Water, more jobs, a friendlier attitude toward business and protecting Sheppard Air Force Base were the overriding themes at a forum for Wichita Falls City Council candidates Thursday.
Candidates for mayor and council districts three, four and five were largely in agreement on challenges facing the city. Specific ideas for addressing those challenges were scarce, due partly to the format set by the League of Women Voters that allowed candidates just one minute to respond to questions from moderators.
Four running for Wichita Falls mayor
Running for the top elected job in the city are service sector worker Beverly Taylor Ellis, business owner Carol Murray, businessman Scott Poenitzsch and insurance agent Tim Short.
Beverly Ellis: Bring communities together
Ellis described Wichita Falls as a ”community of communities” and said those communities must share equally in “infrastructure, the highways the bridges.” She said Sheppard AFB once had more missions than now.
“Now it just has one,” she said.
She said city government must work to bring the community together.
“It’s so far apart now,” she said.
Carol Murray: Do better for small businesses
Murray said she “was not recruited by the establishment.”
She said the city must become more of a business-friendly community.
“We are unkind to small businesses. We need a better plan to attract and retain small businesses,” she said.
Murray said before the city can experience economic growth, it must address “re-branding or re-imagining.”
She said when she asked people to described the image of Wichita Falls she got mainly “blank stares.”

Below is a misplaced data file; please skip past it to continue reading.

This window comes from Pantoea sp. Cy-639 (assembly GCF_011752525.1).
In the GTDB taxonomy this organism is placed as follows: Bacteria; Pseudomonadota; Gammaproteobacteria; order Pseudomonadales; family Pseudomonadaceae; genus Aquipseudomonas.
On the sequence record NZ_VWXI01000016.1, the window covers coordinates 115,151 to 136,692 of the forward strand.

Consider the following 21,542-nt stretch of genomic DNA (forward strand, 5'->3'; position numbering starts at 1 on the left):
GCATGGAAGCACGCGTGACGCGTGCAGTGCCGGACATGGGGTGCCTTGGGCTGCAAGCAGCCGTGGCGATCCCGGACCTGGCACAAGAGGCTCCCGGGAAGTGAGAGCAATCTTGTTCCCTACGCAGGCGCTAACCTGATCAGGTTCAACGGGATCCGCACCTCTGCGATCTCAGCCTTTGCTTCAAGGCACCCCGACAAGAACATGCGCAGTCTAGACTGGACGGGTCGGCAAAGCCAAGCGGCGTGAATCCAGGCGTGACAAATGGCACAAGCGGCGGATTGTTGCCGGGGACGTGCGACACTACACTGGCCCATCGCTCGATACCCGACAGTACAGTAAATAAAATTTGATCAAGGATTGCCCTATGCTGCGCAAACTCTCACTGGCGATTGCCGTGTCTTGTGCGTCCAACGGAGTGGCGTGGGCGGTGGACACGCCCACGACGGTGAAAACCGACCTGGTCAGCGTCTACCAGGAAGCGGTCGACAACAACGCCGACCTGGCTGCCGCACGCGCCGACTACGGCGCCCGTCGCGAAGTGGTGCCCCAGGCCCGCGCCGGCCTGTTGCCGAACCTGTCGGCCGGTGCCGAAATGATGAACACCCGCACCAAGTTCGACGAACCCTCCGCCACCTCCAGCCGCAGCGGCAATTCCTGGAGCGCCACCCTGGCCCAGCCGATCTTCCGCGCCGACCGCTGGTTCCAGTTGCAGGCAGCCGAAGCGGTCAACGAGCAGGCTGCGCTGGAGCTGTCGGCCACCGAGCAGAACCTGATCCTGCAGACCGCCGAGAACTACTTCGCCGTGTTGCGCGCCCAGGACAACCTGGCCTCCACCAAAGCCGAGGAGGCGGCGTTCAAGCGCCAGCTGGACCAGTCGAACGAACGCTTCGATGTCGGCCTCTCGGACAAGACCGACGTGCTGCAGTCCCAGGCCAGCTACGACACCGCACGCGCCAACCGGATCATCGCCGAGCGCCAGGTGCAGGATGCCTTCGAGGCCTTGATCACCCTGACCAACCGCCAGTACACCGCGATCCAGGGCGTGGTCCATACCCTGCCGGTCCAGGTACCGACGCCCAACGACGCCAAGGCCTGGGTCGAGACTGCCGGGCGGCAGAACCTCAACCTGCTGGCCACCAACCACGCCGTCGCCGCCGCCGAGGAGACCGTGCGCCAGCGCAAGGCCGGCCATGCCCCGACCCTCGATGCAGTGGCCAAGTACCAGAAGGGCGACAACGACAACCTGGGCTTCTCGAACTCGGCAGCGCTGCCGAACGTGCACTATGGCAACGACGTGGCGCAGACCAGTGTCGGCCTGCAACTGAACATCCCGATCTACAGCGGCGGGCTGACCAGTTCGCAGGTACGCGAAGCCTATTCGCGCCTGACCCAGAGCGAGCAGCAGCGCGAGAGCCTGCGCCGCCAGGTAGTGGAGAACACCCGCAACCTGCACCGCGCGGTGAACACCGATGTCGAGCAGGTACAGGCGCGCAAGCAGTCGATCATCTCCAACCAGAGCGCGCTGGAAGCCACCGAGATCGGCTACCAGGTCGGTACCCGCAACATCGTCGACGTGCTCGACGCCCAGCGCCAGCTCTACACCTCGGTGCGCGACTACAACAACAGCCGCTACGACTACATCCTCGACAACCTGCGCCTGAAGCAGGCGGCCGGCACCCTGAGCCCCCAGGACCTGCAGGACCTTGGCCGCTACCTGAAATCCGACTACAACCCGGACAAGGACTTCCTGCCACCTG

Scott Poenitzsch: Focus on jobs and infrastructure
Poenitzsch said Wichita Falls can do a much better job of welcoming new businesses in order to improve a population that has been stagnant for 63 years.
“Jobs, jobs, jobs,” he said.
He said the city should work to retain graduates of Midwestern State University.
“MSU students spend four years here, why not make them lifetime citizens?” he said.
Poenitzsch said the city should direct more funding to the street level to improve streets and make downtown a place where people want to go.
Tim Short: Water is key to city’s future
Short said water is the key to Wichita Falls’ future. He also said the city must change the way it reacts with businesses. He said Wichita Falls should work to bring more missions to Sheppard AFB and to “bring a couple of thousand more students to Midwestern State University.”
He suggested moving City Council meetings to evenings so working people could attend and pointed out he was the only mayoral candidates endorsed by the police and fire associations and the Wichita Falls Association of Realtors.
Two running for District 3 spot
District 3 consists of a part of central Wichita Falls and a long swath in the southern part of the city. Jeff Browning, an electrical contractor and the incumbent, is being challenged by retiree Cathy Dotson.
Cathy Dodson: Control taxes to increase affordability
Dotson said the city needs to keep taxes down so people “can afford to live where they want to live. Home ownership should be for everybody,” she said.
She also said Wichita Falls needs more things for young people to do and jobs for them after their educations.
She said she would like to see more people become involved in local politics to understand the workings of the city.
Jeff Browning: Bring in new industry
Browning said Wichita Falls must bring in new industry to have more jobs.
He also said the city must get some of its neighborhoods back up to par.
“My first home was in Faith Village. You go over there now it’s just declining so badly. We’ve got to keep these neighborhoods up. If we don’t, they’re going to just keep declining,” Browning said.